Every pastor wants their church to grow.
No pastor sits around desiring for his church to stay exactly where it is and never grow.
Now before we go further, I am criticizing small churches. I love small churches. As I have talked with small church pastors, they all want their church to grow though.
The mission of a church should be to reach people and disciple people which results in growth so we should be about growth. We should try to grow.
So why is it that some churches are not growing?
Great question, glad you asked. Here are a few things that I believe can hinder a church from growing.
1. Lack of a clear and concise vision
People can get behind a church with a clear vision.
I believe every pastor knows what their church’s mission is and likely has some form of vision. The problem is that not all leaders are good communicators of vision.
If you cannot recite your vision in a few simple and concise thoughts, rethink it and reevaluate it.
Our church’s mission is to reach as many people as possible and develop them into becoming committed followers of Christ.
If we took a test in our church, we would want them to know this above anything else.
We accomplish this vision by encouraging every single person at our church to be involved in these three things:
- Worship (Weekly worship Attendance)
- Outreach (in our church and our community)
Everything we do as a church should fall into those three categories to support our mission of reaching and developing people.
You hear us talk about this all of the time. Our pastoral staff states our mission and vision with the individuals that they lead. We want everyone to know this.
Churches with clear and concise visions usually grow faster. [Click to Tweet]
If you do not have a concise vision and mission, your church likely has reached a peak for growth.
2. Your church thinks like a small church
Here is the reality, churches do not grow far when thinking like a small church.
The bigger the organization or church gets, the bigger it must think.
If you organize and behave like a small organization, you will be a small organization. [Click to Tweet]
When our campus started, we had 200 people on launch Sunday.Now, our campus runs 400 people. Our process, organization, and structure has had to change if we intend to host 400 people on a weekend.
We are changing processes and structures now to prepare our church to reach 600 people soon.
The reality is that as your church grows, your processes must reflect bigger.
Churches that never evaluate and change their processes are churches who likely struggle to grow.
3. Lack of strategic programming
I have grown up in a programmatic church. We had programs for everything.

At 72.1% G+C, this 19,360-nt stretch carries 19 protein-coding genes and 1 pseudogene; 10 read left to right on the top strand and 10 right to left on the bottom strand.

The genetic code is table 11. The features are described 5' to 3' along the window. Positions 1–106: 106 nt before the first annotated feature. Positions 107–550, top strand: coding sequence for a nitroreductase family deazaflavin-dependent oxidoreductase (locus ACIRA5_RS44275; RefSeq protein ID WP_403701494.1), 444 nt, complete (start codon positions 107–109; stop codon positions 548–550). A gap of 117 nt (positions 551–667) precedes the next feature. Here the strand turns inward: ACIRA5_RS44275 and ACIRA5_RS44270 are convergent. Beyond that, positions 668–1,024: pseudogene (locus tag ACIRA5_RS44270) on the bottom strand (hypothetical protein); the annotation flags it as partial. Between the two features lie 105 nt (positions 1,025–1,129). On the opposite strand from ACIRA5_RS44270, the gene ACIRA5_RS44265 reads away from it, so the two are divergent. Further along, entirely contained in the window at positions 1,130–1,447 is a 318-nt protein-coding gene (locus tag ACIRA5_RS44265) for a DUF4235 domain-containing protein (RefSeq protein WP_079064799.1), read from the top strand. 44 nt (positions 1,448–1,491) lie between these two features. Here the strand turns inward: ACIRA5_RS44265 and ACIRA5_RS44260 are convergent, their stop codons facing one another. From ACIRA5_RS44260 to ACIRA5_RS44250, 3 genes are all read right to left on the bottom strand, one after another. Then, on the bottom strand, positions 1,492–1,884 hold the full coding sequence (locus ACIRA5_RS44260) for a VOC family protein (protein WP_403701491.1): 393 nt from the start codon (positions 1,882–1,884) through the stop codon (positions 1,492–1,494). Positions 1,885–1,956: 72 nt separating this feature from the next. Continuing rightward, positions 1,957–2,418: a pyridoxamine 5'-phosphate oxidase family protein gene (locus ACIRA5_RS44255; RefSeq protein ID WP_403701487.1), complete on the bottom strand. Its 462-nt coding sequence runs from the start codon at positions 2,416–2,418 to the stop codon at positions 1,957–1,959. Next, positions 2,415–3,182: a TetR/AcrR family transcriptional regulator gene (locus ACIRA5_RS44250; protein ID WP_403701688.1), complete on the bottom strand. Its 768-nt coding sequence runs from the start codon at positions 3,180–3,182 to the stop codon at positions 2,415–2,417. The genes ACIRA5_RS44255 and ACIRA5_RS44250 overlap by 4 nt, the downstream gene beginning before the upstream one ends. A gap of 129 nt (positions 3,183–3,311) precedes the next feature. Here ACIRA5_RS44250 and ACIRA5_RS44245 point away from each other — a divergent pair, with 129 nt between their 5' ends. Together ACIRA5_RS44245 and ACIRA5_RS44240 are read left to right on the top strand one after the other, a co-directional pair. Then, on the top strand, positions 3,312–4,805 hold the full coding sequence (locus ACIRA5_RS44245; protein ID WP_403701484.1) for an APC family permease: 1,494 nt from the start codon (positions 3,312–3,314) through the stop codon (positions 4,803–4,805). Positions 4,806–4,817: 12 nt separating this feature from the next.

Programs are not bad, but programs that do not support your vision are bad. [Click to Tweet]
If you have a bunch of programs that you cannot explain how they fit into your concise vision and mission, then your church may lack strategic programming.
Every program that we get behind as a church must mobilize our people to worship, groups, or outreach to fulfill our mission of reaching and developing people.
The problem with programs is that we tend to over program our churches to where we pull people out of what really matters and into our programs.
If your people cannot be in worship, group, or outreach (serving) because they are tied to a program your church has offered, maybe you need to rethink your programs.
Evaluate your programs and if you cannot concisely explain how they support your mission, kill them!
4. People pleasing leaders
Look, I am guilty of being a people pleaser so this one makes me cringe.
The problem is that people pleasing has never resulted in church growth for me.
As a parent, I do not always do what my kids want me to do. I have to do what I believe is best for them. Sometimes they do not like it, but it may be better for them and for our family in the long run.
The same is true of the church. You are the leader, the shepherd, the one that God has ordained and placed you to lead His flock.
Sometimes the congregation may not understand your decision, but if it is best for them in the long run, you better do it regardless of if they like it or not at the time.
Leadership requires you to make difficult decisions at times.
5. Lack of volunteer engagement and empowerment
If the pastoral staff is doing all of the work, you may have peaked as church. Your staff can only take you so far.
The churches that are growing bigger and bigger tend to engage and empower volunteers. [Click to Tweet]
This is why we track volunteer numbers every month. We believe that this is a good indication of us moving forward as a church.
The best leaders at our church are sitting in the seats.
Find them, engage them, and empower them to lead.
Engaging and empowering volunteers will take you further as a church than your church staff will ever take you.
Join the Conversation
So, what did you think? Yes, these can sound harsh, messy, and downright ugly, but they are things that I have seen and experienced in church life.
Church growth is difficult and requires you rise above certain things to achieve it.
What would you add to the list?
Join the conversation by commenting below.